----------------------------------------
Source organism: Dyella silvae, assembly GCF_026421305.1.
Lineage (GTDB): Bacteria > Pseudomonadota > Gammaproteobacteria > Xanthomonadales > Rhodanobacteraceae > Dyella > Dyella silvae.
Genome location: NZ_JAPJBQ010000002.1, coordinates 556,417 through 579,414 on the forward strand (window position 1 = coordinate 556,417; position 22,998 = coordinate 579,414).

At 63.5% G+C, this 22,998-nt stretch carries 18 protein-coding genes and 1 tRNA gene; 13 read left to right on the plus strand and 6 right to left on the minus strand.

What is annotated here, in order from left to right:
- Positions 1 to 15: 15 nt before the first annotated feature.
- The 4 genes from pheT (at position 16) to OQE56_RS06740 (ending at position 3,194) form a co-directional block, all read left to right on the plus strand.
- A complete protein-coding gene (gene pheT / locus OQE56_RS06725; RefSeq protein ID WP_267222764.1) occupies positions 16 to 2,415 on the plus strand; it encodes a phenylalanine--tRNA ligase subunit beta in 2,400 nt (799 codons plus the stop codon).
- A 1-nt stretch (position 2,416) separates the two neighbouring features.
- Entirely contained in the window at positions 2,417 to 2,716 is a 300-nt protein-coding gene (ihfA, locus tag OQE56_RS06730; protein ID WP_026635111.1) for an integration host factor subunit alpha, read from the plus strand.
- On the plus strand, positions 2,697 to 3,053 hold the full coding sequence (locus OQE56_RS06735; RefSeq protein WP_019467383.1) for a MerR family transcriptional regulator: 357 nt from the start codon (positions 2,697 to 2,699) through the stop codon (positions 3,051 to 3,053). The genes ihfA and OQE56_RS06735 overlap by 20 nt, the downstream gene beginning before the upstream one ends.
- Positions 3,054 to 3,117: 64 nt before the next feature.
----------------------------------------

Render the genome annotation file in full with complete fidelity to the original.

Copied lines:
Source organism: Dyella silvae, assembly GCF_026421305.1.
Lineage (GTDB): Bacteria > Pseudomonadota > Gammaproteobacteria > Xanthomonadales > Rhodanobacteraceae > Dyella > Dyella silvae.
Genome location: NZ_JAPJBQ010000002.1, coordinates 556,417 through 579,414 on the forward strand (window position 1 = coordinate 556,417; position 22,998 = coordinate 579,414).

At 63.5% G+C, this 22,998-nt stretch carries 18 protein-coding genes and 1 tRNA gene; 13 read left to right on the plus strand and 6 right to left on the minus strand.

What is annotated here, in order from left to right:
- Positions 1 to 15: 15 nt before the first annotated feature.
- The 4 genes from pheT (at position 16) to OQE56_RS06740 (ending at position 3,194) form a co-directional block, all read left to right on the plus strand.
- A complete protein-coding gene (gene pheT / locus OQE56_RS06725; RefSeq protein ID WP_267222764.1) occupies positions 16 to 2,415 on the plus strand; it encodes a phenylalanine--tRNA ligase subunit beta in 2,400 nt (799 codons plus the stop codon).
- A 1-nt stretch (position 2,416) separates the two neighbouring features.
- Entirely contained in the window at positions 2,417 to 2,716 is a 300-nt protein-coding gene (ihfA, locus tag OQE56_RS06730; protein ID WP_026635111.1) for an integration host factor subunit alpha, read from the plus strand.
- On the plus strand, positions 2,697 to 3,053 hold the full coding sequence (locus OQE56_RS06735; RefSeq protein WP_019467383.1) for a MerR family transcriptional regulator: 357 nt from the start codon (positions 2,697 to 2,699) through the stop codon (positions 3,051 to 3,053). The genes ihfA and OQE56_RS06735 overlap by 20 nt, the downstream gene beginning before the upstream one ends.
- Positions 3,054 to 3,117: 64 nt before the next feature.